"Making Moves" is part of a small series that focuses on the technological milestones that make Stills to Motion possible.
Shortly following the release of the Nikon D90, Canon followed suit with the Canon 5D Mark II. Introduced as a follow up to the landmark Canon 5D (the first prosumer-oriented "full frame" DSLR) the Mark II presented a milestone of its own, but outside of the stills market.
For many The 5D Mark II filled many of the necessities the D90 missed. Full HD (1920x1080 as opposed to 1080x720), a wide variety of frame rates to support not only cinematic looks but broadcast standards (29.97/30 in North America). But most importantly, showed the amazing image quality that could be pulled from a sub-$10k camera...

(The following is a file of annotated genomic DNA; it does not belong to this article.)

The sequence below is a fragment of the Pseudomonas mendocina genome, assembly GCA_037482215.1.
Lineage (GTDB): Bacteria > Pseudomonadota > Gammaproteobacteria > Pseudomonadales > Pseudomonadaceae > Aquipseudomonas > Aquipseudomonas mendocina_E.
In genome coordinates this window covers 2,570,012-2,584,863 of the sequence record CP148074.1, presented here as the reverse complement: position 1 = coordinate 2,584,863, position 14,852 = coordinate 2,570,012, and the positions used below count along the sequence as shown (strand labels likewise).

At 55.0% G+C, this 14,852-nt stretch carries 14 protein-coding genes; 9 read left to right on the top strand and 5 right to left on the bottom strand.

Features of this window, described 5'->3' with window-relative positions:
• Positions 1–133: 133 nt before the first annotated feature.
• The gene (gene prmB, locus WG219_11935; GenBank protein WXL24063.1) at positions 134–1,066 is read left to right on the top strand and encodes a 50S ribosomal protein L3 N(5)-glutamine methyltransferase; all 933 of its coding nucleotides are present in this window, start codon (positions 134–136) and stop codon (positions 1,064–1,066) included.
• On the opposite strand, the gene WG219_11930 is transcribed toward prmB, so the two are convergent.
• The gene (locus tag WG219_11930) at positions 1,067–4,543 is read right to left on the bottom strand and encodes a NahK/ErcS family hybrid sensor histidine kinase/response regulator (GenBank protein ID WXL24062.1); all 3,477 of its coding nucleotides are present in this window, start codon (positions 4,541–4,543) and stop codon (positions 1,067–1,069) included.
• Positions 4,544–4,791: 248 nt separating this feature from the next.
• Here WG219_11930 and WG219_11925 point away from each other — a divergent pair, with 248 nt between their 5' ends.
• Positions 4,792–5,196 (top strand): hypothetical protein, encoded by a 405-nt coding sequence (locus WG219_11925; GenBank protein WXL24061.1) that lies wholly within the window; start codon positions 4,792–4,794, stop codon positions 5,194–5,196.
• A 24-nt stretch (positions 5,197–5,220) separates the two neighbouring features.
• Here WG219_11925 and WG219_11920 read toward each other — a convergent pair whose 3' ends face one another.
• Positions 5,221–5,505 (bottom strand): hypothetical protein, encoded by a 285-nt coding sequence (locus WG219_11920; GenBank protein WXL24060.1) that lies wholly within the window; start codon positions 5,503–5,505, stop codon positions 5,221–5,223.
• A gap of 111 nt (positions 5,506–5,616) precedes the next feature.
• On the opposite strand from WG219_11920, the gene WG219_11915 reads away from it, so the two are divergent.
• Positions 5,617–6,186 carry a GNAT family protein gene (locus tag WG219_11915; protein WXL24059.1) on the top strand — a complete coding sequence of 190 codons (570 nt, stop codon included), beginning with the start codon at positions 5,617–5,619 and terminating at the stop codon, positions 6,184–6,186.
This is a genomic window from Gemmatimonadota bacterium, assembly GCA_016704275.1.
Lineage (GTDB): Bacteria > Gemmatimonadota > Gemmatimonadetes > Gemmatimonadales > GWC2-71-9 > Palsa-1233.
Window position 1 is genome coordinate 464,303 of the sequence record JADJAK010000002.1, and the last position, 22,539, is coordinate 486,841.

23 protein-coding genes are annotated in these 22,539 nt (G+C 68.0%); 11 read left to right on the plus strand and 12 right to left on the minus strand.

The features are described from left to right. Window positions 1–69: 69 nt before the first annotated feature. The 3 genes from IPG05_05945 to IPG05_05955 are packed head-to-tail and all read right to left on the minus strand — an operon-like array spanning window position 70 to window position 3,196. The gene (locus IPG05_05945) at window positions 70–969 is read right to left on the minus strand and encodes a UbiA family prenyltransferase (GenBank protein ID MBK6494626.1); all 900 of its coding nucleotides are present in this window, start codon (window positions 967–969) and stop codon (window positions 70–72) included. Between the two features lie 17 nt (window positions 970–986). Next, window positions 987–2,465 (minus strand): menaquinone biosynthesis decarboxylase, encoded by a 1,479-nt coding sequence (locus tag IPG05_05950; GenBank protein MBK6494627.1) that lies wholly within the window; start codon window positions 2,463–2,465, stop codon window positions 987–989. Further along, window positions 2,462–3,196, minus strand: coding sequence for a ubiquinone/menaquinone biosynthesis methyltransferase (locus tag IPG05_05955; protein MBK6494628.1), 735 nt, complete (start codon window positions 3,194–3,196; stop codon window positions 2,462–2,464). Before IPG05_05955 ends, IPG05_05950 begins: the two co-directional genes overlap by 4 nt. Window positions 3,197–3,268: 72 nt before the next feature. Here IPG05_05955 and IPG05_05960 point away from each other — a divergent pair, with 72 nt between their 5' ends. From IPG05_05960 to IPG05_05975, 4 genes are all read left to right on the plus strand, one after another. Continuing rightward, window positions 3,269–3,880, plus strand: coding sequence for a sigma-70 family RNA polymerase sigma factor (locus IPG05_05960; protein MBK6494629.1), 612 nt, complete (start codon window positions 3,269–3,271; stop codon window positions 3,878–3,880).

Consider the list of projects the 5D Mark II was utilized either as a whole or in part:
Saturday Night Live (Season 35), Opening Sequence
Hawaii Five-0 (CBS), in-parts (warning autoplay video link)
House (FOX), "Help Me" (Season 6 finale), entire episode
Florizel Street (BBC, small unit production)
Speaking of House, Director Greg Yaitanes made some brief details available via twitter, noting the use of off-the-shelf still lenses, as well as its advantage-vs-size (see original source link).
However, what it hands out in image quality, the 5D Mark II set the bar for challenges with a DSLR based production... Audio capture/monitoring, video monitoring, and image control for just a few, but in response the industry of support, accessories, and post production has used these initial challenges to respond with products to address the needs.
From a very broad perspective, the "5D2" (for short), set not only what would be regarded as the standard for a prosumer-market in terms of quality, but features also, reaching a level of notoriety untouched by many yet.